According to Heather Burns, author The Web Designer’s Guide to the Consumer Rights Directive, The EU’s new consumer rights law bans certain dark patterns related to e-commerce across Europe. She states in an interview with 90percentofeverything.com, “The ‘sneak into basket’ pattern is now illegal. Full stop, end of story. You cannot create a situation where additional items and services are added by default. No more having to manually remove insurance from your basket when purchasing plane tickets.”
Hidden costs are now illegal, whether that’s an undeclared subscription, extra shipping charges, or extra items. While the costs are still permissible, failing to advise the customer about them or explain what they are is not. Everything has to be brought out in the open, explained, and clarified before checkout. Even if you are not able to declare a specific additional cost in advance – say, supplemental shipping charges to remote areas – you still have to declare that these charges exist and will be applied to the order.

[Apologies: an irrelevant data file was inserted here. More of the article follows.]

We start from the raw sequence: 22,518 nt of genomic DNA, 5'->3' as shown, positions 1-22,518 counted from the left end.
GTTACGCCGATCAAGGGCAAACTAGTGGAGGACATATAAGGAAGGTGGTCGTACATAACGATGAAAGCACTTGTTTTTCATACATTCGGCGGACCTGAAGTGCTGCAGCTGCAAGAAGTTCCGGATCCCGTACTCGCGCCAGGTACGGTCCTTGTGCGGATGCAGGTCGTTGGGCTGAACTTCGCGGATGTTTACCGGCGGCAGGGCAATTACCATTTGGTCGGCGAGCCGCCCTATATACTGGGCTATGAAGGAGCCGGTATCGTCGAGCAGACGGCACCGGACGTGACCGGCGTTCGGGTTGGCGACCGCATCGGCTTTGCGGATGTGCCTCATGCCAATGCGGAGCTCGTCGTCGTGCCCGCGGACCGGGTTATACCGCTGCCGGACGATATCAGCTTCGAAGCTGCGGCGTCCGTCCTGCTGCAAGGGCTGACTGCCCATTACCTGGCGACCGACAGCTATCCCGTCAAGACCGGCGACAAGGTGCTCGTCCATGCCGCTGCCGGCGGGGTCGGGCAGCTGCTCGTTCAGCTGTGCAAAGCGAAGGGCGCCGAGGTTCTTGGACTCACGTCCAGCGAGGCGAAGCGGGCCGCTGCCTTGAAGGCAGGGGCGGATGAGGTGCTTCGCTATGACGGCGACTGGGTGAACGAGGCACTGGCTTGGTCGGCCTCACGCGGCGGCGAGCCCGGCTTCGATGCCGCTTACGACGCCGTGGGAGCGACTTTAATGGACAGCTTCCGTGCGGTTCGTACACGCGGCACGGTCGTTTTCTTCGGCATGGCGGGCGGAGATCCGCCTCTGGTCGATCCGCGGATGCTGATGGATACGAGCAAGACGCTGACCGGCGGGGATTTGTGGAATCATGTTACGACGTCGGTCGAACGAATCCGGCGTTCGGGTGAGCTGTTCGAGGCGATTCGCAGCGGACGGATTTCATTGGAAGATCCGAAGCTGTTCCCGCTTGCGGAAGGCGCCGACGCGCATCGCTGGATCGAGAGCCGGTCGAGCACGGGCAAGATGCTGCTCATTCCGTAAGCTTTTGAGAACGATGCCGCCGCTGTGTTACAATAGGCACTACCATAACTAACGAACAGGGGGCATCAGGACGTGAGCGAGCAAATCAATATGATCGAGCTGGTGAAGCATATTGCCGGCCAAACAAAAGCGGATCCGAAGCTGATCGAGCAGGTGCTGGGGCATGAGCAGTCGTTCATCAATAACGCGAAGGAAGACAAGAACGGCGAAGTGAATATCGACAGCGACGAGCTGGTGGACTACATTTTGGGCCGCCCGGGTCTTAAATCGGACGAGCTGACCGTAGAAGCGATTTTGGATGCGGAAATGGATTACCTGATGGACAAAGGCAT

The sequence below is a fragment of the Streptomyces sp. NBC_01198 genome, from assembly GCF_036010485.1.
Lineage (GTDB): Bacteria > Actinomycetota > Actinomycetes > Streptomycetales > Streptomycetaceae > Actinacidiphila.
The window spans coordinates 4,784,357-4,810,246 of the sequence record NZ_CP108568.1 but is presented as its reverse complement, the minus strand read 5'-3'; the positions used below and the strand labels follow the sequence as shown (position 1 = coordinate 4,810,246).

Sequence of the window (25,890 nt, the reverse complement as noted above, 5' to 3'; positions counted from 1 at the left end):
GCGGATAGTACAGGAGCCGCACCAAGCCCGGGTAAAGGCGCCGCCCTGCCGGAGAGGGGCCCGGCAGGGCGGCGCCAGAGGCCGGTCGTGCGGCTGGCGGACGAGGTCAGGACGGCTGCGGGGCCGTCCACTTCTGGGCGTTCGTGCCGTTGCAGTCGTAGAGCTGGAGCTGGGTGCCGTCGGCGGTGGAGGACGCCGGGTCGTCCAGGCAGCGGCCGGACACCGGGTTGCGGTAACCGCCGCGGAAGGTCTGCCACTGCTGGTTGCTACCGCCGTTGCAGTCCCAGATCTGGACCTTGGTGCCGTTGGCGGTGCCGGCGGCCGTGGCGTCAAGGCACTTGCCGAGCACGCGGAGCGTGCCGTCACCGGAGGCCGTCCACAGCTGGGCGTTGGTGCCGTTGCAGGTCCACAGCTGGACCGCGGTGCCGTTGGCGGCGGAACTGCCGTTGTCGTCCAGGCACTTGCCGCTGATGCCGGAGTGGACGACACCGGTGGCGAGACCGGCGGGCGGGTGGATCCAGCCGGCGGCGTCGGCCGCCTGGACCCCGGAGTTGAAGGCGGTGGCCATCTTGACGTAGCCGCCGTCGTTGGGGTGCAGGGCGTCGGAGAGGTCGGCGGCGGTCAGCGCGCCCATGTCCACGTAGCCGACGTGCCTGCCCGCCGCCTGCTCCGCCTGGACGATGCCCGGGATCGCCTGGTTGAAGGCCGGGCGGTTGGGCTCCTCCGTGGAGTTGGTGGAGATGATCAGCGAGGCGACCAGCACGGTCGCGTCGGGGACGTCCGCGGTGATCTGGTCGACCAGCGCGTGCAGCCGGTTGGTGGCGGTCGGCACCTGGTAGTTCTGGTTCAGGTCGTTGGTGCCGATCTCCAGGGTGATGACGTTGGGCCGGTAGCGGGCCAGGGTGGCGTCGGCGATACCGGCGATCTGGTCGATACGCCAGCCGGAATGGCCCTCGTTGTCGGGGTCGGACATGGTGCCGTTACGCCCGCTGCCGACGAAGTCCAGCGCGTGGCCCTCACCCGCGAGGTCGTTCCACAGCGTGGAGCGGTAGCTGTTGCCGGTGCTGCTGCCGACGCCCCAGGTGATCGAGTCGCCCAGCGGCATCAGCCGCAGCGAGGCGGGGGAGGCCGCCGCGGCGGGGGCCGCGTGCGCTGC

However, she continues to explain that the directive only dealt with Dark Patterns concerning e-commerce. Burns said, “Dark Patterns concerning other issues like privacy, information disclosure, sharing and advertising are not affected. We also have yet to see what new Dark Patterns will be invented in response to the Directive!”
So what will happen to businesses who continue to use these Dark Patterns?
“Quite simply, businesses who don’t comply face a loss of revenue. If you make a purchase, whether that’s buying goods or a service, on a non-compliant web site, you have the right to recourse through your nearest Trading Standards office, in other words, your local Council. Unlike the cookie law, which is dealt with by one UK-wide bureaucracy which has bigger fish to fry, this law is dealt with on a local level.”
“A failure to comply cancels the transaction. You can get your money back and keep the goods. If the sale was for a service or a digital download, the contract is cancelled and no further payments are due.”